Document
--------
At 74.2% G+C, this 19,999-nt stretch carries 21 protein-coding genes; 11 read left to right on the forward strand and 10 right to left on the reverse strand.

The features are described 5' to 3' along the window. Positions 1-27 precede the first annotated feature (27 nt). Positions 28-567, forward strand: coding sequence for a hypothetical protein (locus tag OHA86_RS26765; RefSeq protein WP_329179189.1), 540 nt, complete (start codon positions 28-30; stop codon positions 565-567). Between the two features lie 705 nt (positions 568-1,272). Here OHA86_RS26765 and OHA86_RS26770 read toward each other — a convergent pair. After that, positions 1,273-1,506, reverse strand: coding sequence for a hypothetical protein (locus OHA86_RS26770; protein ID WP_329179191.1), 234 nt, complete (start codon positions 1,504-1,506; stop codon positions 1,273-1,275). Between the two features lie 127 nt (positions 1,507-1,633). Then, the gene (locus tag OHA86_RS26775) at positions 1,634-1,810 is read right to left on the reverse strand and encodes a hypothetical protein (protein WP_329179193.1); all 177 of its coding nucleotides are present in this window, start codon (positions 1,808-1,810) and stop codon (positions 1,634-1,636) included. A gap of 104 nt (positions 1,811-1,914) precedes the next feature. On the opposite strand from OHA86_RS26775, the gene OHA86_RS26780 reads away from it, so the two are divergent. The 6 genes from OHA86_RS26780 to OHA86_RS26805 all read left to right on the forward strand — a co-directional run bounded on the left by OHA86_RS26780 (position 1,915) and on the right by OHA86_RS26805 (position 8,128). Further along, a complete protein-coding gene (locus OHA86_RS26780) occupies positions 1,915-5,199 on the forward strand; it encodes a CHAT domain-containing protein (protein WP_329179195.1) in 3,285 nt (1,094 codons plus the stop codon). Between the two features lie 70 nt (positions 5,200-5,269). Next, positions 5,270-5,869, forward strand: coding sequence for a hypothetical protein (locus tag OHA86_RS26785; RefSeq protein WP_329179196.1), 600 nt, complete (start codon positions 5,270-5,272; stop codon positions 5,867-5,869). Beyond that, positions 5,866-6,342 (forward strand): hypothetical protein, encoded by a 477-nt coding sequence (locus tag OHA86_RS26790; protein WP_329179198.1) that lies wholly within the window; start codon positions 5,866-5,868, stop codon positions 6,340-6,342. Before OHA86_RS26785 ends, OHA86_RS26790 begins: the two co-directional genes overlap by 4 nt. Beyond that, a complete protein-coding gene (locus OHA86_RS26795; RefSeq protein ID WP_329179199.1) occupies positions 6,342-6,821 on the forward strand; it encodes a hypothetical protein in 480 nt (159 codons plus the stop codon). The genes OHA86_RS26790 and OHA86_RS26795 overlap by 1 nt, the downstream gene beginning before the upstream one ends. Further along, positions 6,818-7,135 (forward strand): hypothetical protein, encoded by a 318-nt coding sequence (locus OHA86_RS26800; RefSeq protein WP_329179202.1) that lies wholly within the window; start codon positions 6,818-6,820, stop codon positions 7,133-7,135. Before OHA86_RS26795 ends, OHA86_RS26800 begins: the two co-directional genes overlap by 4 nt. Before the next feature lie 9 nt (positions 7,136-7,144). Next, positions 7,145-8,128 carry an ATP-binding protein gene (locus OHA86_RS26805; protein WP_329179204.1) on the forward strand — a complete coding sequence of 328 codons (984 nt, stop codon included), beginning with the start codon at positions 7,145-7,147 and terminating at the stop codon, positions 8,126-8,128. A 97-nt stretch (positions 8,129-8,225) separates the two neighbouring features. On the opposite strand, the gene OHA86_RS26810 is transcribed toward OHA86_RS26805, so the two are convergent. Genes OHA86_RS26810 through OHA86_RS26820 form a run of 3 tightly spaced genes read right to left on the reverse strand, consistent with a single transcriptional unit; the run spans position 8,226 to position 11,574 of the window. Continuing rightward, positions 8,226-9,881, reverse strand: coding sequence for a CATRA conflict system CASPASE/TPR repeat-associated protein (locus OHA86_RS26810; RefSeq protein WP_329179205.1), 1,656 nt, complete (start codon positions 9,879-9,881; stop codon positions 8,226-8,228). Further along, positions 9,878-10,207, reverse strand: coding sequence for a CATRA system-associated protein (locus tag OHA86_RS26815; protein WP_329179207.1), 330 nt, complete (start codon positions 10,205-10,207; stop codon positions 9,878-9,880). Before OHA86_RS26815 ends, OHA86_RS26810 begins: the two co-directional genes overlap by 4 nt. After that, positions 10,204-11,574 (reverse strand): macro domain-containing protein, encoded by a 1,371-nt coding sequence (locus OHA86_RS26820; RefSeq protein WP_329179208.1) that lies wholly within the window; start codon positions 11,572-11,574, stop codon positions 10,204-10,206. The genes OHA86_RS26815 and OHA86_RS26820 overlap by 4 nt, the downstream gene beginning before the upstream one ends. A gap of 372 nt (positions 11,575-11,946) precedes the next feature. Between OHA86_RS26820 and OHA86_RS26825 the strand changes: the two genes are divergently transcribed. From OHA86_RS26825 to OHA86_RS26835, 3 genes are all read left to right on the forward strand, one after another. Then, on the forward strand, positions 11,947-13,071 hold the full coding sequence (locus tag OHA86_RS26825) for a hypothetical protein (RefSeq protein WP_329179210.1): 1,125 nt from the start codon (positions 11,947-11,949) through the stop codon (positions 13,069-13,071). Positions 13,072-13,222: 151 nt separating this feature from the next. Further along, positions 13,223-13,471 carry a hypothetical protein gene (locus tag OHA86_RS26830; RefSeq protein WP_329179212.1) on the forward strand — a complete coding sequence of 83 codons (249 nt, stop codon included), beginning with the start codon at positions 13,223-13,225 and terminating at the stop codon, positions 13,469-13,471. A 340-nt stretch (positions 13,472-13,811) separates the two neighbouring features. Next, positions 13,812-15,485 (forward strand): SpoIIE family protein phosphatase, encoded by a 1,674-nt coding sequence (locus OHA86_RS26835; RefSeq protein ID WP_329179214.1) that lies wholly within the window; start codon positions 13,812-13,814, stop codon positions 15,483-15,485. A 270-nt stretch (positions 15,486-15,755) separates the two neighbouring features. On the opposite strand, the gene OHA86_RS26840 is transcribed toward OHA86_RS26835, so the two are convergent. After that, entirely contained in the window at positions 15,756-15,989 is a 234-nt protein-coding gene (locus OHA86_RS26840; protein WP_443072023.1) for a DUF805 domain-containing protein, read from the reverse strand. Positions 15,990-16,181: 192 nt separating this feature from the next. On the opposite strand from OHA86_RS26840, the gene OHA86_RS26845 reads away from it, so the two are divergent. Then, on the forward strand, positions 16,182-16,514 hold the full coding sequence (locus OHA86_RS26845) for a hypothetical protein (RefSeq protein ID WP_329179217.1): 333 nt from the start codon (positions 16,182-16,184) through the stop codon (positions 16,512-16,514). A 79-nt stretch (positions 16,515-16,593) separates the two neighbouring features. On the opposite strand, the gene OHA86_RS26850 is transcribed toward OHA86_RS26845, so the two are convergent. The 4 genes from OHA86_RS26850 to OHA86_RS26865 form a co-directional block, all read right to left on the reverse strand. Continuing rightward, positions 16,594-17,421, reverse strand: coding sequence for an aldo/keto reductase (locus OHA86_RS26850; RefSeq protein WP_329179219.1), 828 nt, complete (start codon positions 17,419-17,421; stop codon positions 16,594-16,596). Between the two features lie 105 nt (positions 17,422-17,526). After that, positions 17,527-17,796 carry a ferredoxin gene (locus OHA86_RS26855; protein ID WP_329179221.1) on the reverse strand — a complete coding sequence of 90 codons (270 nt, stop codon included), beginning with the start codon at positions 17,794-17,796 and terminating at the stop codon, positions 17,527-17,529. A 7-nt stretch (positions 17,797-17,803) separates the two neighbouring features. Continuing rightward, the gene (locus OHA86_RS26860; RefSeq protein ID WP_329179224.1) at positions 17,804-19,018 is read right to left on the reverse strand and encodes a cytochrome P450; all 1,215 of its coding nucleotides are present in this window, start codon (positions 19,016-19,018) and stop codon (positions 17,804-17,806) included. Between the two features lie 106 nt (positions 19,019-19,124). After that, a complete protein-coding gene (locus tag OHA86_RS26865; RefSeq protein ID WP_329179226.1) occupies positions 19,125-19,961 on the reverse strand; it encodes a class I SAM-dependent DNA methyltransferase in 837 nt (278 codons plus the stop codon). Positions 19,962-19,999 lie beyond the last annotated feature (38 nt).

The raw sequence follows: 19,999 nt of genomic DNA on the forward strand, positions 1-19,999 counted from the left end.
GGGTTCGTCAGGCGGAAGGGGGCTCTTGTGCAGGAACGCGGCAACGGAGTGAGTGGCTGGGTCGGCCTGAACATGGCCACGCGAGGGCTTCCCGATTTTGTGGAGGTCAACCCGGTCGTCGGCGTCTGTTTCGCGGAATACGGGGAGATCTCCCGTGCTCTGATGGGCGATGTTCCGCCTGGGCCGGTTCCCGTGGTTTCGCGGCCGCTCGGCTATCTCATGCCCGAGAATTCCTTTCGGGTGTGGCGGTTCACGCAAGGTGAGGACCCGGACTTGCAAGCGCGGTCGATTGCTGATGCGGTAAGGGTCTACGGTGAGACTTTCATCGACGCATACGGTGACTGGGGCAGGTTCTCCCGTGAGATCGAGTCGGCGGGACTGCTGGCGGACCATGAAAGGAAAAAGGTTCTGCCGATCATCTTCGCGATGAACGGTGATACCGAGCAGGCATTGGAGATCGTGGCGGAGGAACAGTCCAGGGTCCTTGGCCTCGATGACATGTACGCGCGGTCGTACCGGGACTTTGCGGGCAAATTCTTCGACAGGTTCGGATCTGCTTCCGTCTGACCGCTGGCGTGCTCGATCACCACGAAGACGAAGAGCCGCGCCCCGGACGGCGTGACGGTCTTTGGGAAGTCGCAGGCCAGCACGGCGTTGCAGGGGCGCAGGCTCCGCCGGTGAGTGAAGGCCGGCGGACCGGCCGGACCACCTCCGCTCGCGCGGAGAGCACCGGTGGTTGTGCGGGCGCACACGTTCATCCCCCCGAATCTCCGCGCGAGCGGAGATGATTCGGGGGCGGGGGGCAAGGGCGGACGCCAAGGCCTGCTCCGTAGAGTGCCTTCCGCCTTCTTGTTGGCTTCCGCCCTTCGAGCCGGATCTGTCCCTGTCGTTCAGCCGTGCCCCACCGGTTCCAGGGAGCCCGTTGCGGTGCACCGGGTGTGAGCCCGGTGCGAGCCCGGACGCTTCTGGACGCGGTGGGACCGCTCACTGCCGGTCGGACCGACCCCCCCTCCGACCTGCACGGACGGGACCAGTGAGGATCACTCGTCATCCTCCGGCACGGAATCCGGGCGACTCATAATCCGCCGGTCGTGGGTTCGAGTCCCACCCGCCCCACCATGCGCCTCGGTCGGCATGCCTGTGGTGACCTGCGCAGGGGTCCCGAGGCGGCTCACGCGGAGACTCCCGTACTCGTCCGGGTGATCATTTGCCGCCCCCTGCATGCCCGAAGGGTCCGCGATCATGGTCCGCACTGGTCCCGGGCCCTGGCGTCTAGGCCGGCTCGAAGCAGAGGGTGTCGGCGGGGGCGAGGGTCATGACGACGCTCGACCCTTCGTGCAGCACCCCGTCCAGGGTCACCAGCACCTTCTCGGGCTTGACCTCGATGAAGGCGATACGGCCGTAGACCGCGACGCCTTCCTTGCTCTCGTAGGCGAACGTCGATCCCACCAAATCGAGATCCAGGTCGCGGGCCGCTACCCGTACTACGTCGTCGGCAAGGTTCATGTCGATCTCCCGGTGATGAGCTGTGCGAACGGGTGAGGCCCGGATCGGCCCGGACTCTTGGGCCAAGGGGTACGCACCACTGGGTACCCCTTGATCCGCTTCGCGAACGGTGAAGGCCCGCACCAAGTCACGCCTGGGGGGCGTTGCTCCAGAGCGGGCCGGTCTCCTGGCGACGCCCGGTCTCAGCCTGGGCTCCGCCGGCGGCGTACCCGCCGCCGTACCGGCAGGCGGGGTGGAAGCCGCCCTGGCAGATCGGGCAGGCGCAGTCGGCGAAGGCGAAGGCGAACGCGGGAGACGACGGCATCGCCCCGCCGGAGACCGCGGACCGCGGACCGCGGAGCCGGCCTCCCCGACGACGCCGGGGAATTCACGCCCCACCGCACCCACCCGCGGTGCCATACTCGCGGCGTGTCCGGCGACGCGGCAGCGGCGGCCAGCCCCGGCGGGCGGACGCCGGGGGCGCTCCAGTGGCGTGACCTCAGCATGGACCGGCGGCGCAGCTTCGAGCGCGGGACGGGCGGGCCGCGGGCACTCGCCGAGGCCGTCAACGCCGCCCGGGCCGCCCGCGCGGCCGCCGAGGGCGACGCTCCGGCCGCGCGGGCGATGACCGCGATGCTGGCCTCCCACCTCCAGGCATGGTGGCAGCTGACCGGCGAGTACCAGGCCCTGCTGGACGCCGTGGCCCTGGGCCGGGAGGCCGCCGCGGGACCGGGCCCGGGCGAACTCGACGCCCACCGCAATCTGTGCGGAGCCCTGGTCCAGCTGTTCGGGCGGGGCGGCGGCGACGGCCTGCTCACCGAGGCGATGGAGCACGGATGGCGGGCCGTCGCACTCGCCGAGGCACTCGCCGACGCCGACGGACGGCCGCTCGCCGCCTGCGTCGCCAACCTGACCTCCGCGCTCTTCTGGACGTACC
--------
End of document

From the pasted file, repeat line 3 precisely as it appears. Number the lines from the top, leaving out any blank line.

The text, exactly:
The raw sequence follows: 19,999 nt of genomic DNA on the forward strand, positions 1-19,999 counted from the left end.